I'm not a Star Wars fan either but I recently had an opportunity to play SW Armada and I thought it was terrific. Big ships have to do the three turns ahead planning, smaller ships less so and fighters are just super flexible. It just nailed the big ship feel. Wish they could have used or could adapt this system to STAW or a BSG variant.


i vastly preferred armada to xwing for the same reasons. i know there was a fellow who did a whole conversion of the armada system for STAW and it looked really well put together but i never got around to giving it a go.
 
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James C
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Thank you for the feedback on my review.

Two other differences that I neglected to mention were (1) altitude rules in WoG and (2) hidden special damage in WoG. (I probably forget because my group doesn't play with the altitude rules and we make all special damage public.)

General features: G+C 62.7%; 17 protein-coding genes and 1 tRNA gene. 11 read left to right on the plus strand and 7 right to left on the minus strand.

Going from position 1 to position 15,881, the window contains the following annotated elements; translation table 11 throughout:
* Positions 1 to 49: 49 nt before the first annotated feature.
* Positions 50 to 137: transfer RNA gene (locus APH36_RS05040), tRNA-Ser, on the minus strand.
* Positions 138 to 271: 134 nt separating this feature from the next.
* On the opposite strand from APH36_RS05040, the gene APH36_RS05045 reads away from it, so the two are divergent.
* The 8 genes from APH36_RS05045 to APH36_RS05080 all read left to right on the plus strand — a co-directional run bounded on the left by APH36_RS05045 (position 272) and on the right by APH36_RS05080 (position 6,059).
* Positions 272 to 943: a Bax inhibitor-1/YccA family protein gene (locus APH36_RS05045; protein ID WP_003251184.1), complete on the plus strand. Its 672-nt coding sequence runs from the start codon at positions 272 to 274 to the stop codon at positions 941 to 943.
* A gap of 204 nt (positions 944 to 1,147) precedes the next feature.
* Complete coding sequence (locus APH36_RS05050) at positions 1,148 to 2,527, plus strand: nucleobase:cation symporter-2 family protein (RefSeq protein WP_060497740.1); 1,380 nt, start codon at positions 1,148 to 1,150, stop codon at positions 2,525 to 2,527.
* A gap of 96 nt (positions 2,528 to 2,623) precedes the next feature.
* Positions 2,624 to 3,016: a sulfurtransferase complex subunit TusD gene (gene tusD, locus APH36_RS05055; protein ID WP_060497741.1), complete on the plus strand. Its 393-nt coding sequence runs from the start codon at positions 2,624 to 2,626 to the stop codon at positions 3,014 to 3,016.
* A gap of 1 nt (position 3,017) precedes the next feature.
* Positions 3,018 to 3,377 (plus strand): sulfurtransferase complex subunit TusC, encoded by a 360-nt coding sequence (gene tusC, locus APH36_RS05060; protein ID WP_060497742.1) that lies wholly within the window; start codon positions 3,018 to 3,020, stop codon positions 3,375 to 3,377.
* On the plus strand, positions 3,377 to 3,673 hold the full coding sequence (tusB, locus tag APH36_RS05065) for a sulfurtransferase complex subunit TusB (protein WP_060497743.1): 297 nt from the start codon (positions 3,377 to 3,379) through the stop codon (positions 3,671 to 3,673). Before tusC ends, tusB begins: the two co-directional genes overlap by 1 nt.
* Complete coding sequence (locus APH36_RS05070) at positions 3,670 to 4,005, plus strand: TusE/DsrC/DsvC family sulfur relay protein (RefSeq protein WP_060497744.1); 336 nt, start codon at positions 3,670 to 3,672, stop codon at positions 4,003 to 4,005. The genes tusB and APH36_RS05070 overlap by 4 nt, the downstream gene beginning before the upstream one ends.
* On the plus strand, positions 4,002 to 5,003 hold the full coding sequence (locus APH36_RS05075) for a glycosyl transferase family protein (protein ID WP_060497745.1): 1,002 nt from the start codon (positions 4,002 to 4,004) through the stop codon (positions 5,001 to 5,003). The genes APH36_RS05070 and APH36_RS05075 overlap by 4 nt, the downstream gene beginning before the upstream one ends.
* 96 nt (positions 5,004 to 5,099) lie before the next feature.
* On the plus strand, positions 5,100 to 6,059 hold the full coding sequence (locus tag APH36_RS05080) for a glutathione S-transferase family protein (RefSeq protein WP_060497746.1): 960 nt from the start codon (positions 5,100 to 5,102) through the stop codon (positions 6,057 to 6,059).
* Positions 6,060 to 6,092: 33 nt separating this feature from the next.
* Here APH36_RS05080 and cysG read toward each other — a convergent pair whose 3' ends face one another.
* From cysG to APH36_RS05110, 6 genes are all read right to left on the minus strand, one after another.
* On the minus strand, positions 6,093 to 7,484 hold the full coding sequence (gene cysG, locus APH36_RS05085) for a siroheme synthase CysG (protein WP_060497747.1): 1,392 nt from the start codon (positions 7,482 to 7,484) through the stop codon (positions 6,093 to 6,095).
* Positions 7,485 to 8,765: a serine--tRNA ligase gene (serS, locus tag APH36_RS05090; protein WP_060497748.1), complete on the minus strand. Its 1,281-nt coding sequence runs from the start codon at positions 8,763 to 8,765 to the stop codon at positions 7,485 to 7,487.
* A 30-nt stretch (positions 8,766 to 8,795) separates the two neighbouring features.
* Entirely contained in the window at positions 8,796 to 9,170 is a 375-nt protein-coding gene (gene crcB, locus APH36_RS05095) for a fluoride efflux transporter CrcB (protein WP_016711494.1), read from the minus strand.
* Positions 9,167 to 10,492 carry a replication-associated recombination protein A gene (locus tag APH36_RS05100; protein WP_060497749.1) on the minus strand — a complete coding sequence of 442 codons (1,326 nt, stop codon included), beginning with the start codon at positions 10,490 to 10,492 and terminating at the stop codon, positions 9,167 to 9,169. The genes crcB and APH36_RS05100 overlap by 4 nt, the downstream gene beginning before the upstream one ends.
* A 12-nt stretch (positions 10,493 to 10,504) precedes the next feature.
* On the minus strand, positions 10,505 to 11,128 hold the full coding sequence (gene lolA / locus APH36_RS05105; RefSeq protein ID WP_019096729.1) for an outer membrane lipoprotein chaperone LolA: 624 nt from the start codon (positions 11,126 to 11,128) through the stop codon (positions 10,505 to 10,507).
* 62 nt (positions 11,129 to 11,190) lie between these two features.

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James C
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danrodz wrote:
Rallye72 wrote:
I'm not a Star Wars fan either but I recently had an opportunity to play SW Armada and I thought it was terrific. Big ships have to do the three turns ahead planning, smaller ships less so and fighters are just super flexible. It just nailed the big ship feel. Wish they could have used or could adapt this system to STAW or a BSG variant.


i vastly preferred armada to xwing for the same reasons. i know there was a fellow who did a whole conversion of the armada system for STAW and it looked really well put together but i never got around to giving it a go.

That sounds very smart.
Maybe if WoG gets around to producing an expansion of balloons something like that might be incorporated.
 
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Don Lynch
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Professor X wrote:

Maybe if WoG gets around to producing an expansion of balloons something like that might be incorporated.


Actually there was a balloon expansion for Wings of War, "Burning Drachens", using extra-large cardboard counters for balloons. It was later supported by a couple of large plastic model ballon releases.

Don